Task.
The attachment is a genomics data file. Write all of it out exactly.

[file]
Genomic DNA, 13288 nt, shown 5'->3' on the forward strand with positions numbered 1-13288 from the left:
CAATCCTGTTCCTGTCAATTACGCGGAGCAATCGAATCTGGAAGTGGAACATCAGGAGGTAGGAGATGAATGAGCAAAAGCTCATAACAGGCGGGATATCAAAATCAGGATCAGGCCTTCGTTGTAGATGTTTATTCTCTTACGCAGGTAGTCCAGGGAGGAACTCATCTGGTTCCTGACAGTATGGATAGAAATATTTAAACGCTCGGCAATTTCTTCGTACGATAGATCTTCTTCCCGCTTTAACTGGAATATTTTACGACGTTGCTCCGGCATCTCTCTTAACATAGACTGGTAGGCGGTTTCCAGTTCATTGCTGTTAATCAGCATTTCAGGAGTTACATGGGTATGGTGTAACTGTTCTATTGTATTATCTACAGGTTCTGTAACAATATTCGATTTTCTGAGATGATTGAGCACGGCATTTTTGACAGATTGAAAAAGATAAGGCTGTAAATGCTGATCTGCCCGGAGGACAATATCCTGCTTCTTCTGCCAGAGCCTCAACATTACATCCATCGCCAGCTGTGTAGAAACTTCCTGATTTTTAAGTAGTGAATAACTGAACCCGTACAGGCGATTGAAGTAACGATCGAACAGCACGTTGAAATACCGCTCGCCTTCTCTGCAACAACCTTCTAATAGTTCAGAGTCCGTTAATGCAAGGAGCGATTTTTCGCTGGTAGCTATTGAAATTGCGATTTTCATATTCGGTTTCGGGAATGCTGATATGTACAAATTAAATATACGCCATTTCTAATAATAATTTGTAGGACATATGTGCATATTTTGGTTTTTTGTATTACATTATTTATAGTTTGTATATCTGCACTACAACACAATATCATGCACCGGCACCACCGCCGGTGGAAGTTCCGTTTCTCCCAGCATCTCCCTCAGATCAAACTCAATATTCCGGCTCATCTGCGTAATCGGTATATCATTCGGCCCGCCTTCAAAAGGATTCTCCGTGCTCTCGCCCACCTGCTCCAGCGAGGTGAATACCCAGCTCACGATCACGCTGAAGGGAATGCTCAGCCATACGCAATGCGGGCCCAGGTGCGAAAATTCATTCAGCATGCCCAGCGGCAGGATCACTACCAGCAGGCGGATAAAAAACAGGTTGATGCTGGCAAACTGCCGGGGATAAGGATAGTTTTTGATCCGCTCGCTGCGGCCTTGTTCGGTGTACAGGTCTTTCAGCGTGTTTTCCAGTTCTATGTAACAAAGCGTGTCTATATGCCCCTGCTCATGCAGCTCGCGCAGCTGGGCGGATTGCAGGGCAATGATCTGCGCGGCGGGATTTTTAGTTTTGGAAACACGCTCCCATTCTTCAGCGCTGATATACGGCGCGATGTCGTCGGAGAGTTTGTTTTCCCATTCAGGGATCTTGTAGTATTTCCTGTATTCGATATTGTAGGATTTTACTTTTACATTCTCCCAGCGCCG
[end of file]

Genomic DNA, 13288 nt, shown 5'->3' on the forward strand with positions numbered 1-13288 from the left:
CAATCCTGTTCCTGTCAATTACGCGGAGCAATCGAATCTGGAAGTGGAACATCAGGAGGTAGGAGATGAATGAGCAAAAGCTCATAACAGGCGGGATATCAAAATCAGGATCAGGCCTTCGTTGTAGATGTTTATTCTCTTACGCAGGTAGTCCAGGGAGGAACTCATCTGGTTCCTGACAGTATGGATAGAAATATTTAAACGCTCGGCAATTTCTTCGTACGATAGATCTTCTTCCCGCTTTAACTGGAATATTTTACGACGTTGCTCCGGCATCTCTCTTAACATAGACTGGTAGGCGGTTTCCAGTTCATTGCTGTTAATCAGCATTTCAGGAGTTACATGGGTATGGTGTAACTGTTCTATTGTATTATCTACAGGTTCTGTAACAATATTCGATTTTCTGAGATGATTGAGCACGGCATTTTTGACAGATTGAAAAAGATAAGGCTGTAAATGCTGATCTGCCCGGAGGACAATATCCTGCTTCTTCTGCCAGAGCCTCAACATTACATCCATCGCCAGCTGTGTAGAAACTTCCTGATTTTTAAGTAGTGAATAACTGAACCCGTACAGGCGATTGAAGTAACGATCGAACAGCACGTTGAAATACCGCTCGCCTTCTCTGCAACAACCTTCTAATAGTTCAGAGTCCGTTAATGCAAGGAGCGATTTTTCGCTGGTAGCTATTGAAATTGCGATTTTCATATTCGGTTTCGGGAATGCTGATATGTACAAATTAAATATACGCCATTTCTAATAATAATTTGTAGGACATATGTGCATATTTTGGTTTTTTGTATTACATTATTTATAGTTTGTATATCTGCACTACAACACAATATCATGCACCGGCACCACCGCCGGTGGAAGTTCCGTTTCTCCCAGCATCTCCCTCAGATCAAACTCAATATTCCGGCTCATCTGCGTAATCGGTATATCATTCGGCCCGCCTTCAAAAGGATTCTCCGTGCTCTCGCCCACCTGCTCCAGCGAGGTGAATACCCAGCTCACGATCACGCTGAAGGGAATGCTCAGCCATACGCAATGCGGGCCCAGGTGCGAAAATTCATTCAGCATGCCCAGCGGCAGGATCACTACCAGCAGGCGGATAAAAAACAGGTTGATGCTGGCAAACTGCCGGGGATAAGGATAGTTTTTGATCCGCTCGCTGCGGCCTTGTTCGGTGTACAGGTCTTTCAGCGTGTTTTCCAGTTCTATGTAACAAAGCGTGTCTATATGCCCCTGCTCATGCAGCTCGCGCAGCTGGGCGGATTGCAGGGCAATGATCTGCGCGGCGGGATTTTTAGTTTTGGAAACACGCTCCCATTCTTCAGCGCTGATATACGGCGCGATGTCGTCGGAGAGTTTGTTTTCCCATTCAGGGATCTTGTAGTATTTCCTGTATTCGATATTGTAGGATTTTACTTTTACATTCTCCCAGCGCCG